In the future, swarms of robots could help us perform tasks from search and rescue to farming. Imagine there’s a flock of aerial robots searching for a lost hiker, for example. They have to cover a large area of remote bush and a central commander won’t work because they’re so spread out. So, instead, the robots work cooperatively to calculate the best way to cover and search this large area accurately and speedily. This scenario is less Black Mirror than it sounds, and more about focusing on practical solutions for jobs that are difficult for humans to do, says Airlie Chapman from the Melbourne School of Engineering. Describing the focus of her research in mechatronic engineering, Chapman says “it centres on multi-vehicle robotics, or many robots working together to achieve a common goal”. Mechatronic engineers explore developments in automation and manufacturing—blending multiple disciplines of engineering. And it can involve creating smart machines that are aware of their surroundings and can make autonomous decisions. Chapman works specifically in the field of multi-vehicle, or swarm, robotics. Using a combination of mechanical, electrical, and software engineering to build the robots, Chapman then programs the vehicles using algorithms to react and think autonomously. Many bots are better than one “There are benefits to using many smaller unmanned aerial vehicles (UAVs) in place of one large one, particularly for jobs like cleaning up an oil spill, environmental monitoring, or searching for survivors of a mine collapse,” says Chapman. Not only is there the element of redundancy with smaller vehicles—losing one small UAV out of a group is less of a problem than losing a single large UAV—but there are also the implementation benefits. For one thing, there’s the improved coverage capability and reduced cost. “A swarm of cheap small robots, each with little capability, can […]
Australia has voted in a resounding way to maintain the status quo, rejecting the Labor Party’s push to create a government with a trade union heart. From Moggs Creek to Burnie, Port Hedland to Coffs Harbour the country chose a steady, progressive LNP as against Labor, which was riding on the legend of the Silver Bodgie, hoping this would get them over the line first. Throughout the campaign Scott Morrison produced a herculian effort – mainly alone – to drive the LNP message to Australians. He was focussed and considered and wasn’t easily riled. Bill Shorten on the other hand often came across as a trade union official, keen to sign up members. Bill Shorten has resigned as leader and it is hard to see who will replace him and be a charismatic force to bring about change in public opinion. When you consider the key issues that worried Australians – health care, housing, the Adani mine, climate change, care of the over 60’s, education and employment, none of this could be placed at the feet of the LNP as Labour tried so hard to do. Because these are worldwide issues, issues that all countries are constantly battling with. They were not issues that LNP or Scott Morrison were responsible for alone. The Adani Mine and climate change are huge challenges for the Morrison government. Mining provides lots of employment opportunities for Australians We live in times where full employment is the ideal. Australia’s climbed to 5% unemployment just before the election. More so if not for mining. Sometimes the ideal is not the reality. And a final thought: the proud history of the Australian Liberal and National Parties with their support and backing were never going to tolerate a trade union reign of power. Some of them may be […]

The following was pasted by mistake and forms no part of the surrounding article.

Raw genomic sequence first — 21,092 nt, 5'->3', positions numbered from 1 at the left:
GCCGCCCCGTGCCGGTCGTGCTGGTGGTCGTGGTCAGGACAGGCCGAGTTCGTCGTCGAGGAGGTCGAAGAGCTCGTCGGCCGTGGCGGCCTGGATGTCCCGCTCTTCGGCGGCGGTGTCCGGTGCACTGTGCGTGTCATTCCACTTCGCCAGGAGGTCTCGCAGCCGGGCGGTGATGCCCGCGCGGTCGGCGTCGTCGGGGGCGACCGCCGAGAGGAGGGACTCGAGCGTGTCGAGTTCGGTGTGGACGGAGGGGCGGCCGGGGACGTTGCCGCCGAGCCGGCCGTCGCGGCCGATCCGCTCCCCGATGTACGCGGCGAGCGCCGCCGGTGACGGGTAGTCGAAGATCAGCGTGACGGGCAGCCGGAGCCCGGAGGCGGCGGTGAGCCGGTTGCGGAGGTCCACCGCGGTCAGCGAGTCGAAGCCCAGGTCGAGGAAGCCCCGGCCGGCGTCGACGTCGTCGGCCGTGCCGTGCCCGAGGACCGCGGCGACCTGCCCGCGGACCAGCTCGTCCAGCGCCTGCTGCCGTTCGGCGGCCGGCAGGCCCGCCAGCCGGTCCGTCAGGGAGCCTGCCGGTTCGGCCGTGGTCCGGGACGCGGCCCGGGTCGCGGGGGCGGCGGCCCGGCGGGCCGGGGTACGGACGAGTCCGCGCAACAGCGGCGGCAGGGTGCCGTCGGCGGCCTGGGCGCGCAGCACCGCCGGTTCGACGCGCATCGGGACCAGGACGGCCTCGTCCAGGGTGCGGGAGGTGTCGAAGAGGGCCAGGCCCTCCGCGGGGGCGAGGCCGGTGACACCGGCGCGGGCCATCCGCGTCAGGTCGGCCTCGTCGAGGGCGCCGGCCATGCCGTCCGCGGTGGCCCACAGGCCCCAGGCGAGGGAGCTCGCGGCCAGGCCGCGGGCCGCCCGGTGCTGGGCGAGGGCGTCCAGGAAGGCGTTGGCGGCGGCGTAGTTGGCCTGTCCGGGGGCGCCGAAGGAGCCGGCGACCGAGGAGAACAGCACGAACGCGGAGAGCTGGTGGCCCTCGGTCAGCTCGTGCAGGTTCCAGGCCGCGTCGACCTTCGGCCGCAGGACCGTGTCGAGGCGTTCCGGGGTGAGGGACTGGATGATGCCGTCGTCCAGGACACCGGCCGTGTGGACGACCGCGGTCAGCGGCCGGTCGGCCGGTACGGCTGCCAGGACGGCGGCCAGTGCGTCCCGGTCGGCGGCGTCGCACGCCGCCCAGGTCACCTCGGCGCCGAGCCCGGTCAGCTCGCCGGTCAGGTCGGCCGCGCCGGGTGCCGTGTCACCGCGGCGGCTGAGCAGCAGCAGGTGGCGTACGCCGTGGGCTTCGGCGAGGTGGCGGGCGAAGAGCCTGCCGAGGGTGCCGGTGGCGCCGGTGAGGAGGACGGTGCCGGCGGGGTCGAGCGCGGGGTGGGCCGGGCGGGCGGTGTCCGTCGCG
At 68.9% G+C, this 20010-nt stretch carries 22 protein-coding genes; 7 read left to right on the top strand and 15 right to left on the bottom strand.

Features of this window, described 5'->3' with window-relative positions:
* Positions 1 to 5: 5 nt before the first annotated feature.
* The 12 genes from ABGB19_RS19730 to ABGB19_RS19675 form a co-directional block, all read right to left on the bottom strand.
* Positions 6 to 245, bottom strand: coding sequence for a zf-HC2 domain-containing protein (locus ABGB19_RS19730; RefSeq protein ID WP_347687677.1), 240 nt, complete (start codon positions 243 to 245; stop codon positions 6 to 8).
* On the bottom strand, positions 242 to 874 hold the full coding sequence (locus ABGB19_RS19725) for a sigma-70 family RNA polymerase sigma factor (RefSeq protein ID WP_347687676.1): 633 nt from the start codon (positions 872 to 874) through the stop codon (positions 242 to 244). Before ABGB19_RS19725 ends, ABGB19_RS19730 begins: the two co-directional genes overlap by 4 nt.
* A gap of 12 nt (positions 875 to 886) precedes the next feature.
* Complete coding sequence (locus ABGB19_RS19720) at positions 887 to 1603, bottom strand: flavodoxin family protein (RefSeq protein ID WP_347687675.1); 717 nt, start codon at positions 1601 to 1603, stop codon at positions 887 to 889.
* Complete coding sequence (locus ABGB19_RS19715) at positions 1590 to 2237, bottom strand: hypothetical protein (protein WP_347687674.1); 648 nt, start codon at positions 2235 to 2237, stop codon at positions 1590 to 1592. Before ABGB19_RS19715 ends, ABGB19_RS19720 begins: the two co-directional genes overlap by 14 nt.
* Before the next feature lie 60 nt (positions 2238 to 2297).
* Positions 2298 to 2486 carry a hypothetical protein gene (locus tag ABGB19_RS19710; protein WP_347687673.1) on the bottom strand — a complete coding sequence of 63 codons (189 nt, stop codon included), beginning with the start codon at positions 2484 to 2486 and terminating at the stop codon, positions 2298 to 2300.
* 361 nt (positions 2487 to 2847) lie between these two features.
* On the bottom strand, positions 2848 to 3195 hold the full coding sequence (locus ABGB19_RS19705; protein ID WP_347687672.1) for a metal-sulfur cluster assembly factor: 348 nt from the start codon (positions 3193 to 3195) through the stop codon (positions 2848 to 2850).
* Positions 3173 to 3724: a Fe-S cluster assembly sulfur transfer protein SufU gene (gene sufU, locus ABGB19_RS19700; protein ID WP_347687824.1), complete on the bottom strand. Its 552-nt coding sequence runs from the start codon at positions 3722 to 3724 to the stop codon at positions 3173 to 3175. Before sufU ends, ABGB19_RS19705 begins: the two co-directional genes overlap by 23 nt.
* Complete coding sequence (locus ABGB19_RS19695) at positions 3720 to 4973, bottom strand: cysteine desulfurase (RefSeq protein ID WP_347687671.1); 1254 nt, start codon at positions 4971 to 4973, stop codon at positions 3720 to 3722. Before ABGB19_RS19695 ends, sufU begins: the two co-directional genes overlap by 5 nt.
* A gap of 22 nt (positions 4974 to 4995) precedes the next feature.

An Australian company will begin assembling electric vehicles in Adelaide, South Australia for export. Bension Sieber An ACE-EV cargo electric vehicle. Australian Clean Energy Electric Vehicle Group (ACE-EV) has signed a deal to begin assembling carbon fibre composite and plastic electric vans at the Aldom manufacturing plant in Wingfield, north of Adelaide’s CBD, this year. ACE-EV managing director Greg McGarvie said he was determined to bring the electric vehicle industry to Australia for the sake of his grandchildren’s future. McGarvie said the company had orders for 100 electric delivery vans to be assembled at the plant, and hoped to scale up to 15,000 electric vehicles by 2025. He said ACE-EV would employ between 10 and 18 people in its first year and use about 3000 square metres of Aldom Motor Body Builders’ 12,000 sqm Wingfield site, where Aldom currently designs and manufactures custom commercial vehicles. “This state will be the first in Australia that will be manufacturing electric vehicles,” he said. “We’ve been working on this for four years. “It’s the right thing to be doing for my grandkids.” McGarvie said the vehicles would mainly sell on the export market and aim to use local suppliers, but that it had partnerships with companies in Germany and Taiwan. He told InDaily the South Australian Government had been the most “proactive” in seeking to attract his company to the state – but that politicians generally have been “gun-shy” to publicly support electric vehicles. He said the South Australian Marshall Government had helped his company by setting up important business contacts, and was offering more “help” – but McGarvie declined to say what other assistance was on the table. “It’s very encouraging what they’re offering to do to help,” he said. He said he was not actively seeking investment from government, but rather, “electric-vehicle friendly” policy from […]